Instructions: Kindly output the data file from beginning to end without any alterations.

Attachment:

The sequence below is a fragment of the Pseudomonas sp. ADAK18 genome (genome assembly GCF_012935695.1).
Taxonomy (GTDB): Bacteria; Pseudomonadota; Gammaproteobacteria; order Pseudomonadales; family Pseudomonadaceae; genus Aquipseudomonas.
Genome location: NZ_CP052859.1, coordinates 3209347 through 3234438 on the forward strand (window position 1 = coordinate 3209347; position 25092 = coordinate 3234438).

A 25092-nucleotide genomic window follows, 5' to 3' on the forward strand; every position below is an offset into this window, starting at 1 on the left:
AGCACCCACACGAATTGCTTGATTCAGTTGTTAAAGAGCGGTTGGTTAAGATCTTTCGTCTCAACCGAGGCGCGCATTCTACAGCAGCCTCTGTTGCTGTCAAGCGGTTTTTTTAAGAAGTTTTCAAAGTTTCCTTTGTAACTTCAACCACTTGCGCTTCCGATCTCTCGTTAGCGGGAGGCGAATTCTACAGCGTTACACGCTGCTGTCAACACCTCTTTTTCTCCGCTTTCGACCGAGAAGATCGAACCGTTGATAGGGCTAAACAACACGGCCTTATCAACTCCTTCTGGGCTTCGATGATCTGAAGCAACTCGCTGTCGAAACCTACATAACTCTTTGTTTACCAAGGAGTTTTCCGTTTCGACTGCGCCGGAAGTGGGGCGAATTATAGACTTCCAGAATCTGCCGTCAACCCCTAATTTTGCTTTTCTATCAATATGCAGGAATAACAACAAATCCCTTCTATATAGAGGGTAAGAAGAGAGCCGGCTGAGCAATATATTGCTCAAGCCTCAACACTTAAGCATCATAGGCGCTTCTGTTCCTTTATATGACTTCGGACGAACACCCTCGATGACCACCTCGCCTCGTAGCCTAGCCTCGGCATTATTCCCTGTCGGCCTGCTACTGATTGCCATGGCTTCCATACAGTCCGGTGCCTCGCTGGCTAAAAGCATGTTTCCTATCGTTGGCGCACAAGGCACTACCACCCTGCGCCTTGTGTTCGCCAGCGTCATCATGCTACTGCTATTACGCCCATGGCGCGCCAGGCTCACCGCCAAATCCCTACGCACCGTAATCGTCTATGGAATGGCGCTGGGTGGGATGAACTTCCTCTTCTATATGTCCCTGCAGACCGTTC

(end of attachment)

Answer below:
The sequence below is a fragment of the Pseudomonas sp. ADAK18 genome (genome assembly GCF_012935695.1).
Taxonomy (GTDB): Bacteria; Pseudomonadota; Gammaproteobacteria; order Pseudomonadales; family Pseudomonadaceae; genus Aquipseudomonas.
Genome location: NZ_CP052859.1, coordinates 3209347 through 3234438 on the forward strand (window position 1 = coordinate 3209347; position 25092 = coordinate 3234438).

A 25092-nucleotide genomic window follows, 5' to 3' on the forward strand; every position below is an offset into this window, starting at 1 on the left:
AGCACCCACACGAATTGCTTGATTCAGTTGTTAAAGAGCGGTTGGTTAAGATCTTTCGTCTCAACCGAGGCGCGCATTCTACAGCAGCCTCTGTTGCTGTCAAGCGGTTTTTTTAAGAAGTTTTCAAAGTTTCCTTTGTAACTTCAACCACTTGCGCTTCCGATCTCTCGTTAGCGGGAGGCGAATTCTACAGCGTTACACGCTGCTGTCAACACCTCTTTTTCTCCGCTTTCGACCGAGAAGATCGAACCGTTGATAGGGCTAAACAACACGGCCTTATCAACTCCTTCTGGGCTTCGATGATCTGAAGCAACTCGCTGTCGAAACCTACATAACTCTTTGTTTACCAAGGAGTTTTCCGTTTCGACTGCGCCGGAAGTGGGGCGAATTATAGACTTCCAGAATCTGCCGTCAACCCCTAATTTTGCTTTTCTATCAATATGCAGGAATAACAACAAATCCCTTCTATATAGAGGGTAAGAAGAGAGCCGGCTGAGCAATATATTGCTCAAGCCTCAACACTTAAGCATCATAGGCGCTTCTGTTCCTTTATATGACTTCGGACGAACACCCTCGATGACCACCTCGCCTCGTAGCCTAGCCTCGGCATTATTCCCTGTCGGCCTGCTACTGATTGCCATGGCTTCCATACAGTCCGGTGCCTCGCTGGCTAAAAGCATGTTTCCTATCGTTGGCGCACAAGGCACTACCACCCTGCGCCTTGTGTTCGCCAGCGTCATCATGCTACTGCTATTACGCCCATGGCGCGCCAGGCTCACCGCCAAATCCCTACGCACCGTAATCGTCTATGGAATGGCGCTGGGTGGGATGAACTTCCTCTTCTATATGTCCCTGCAGACCGTTC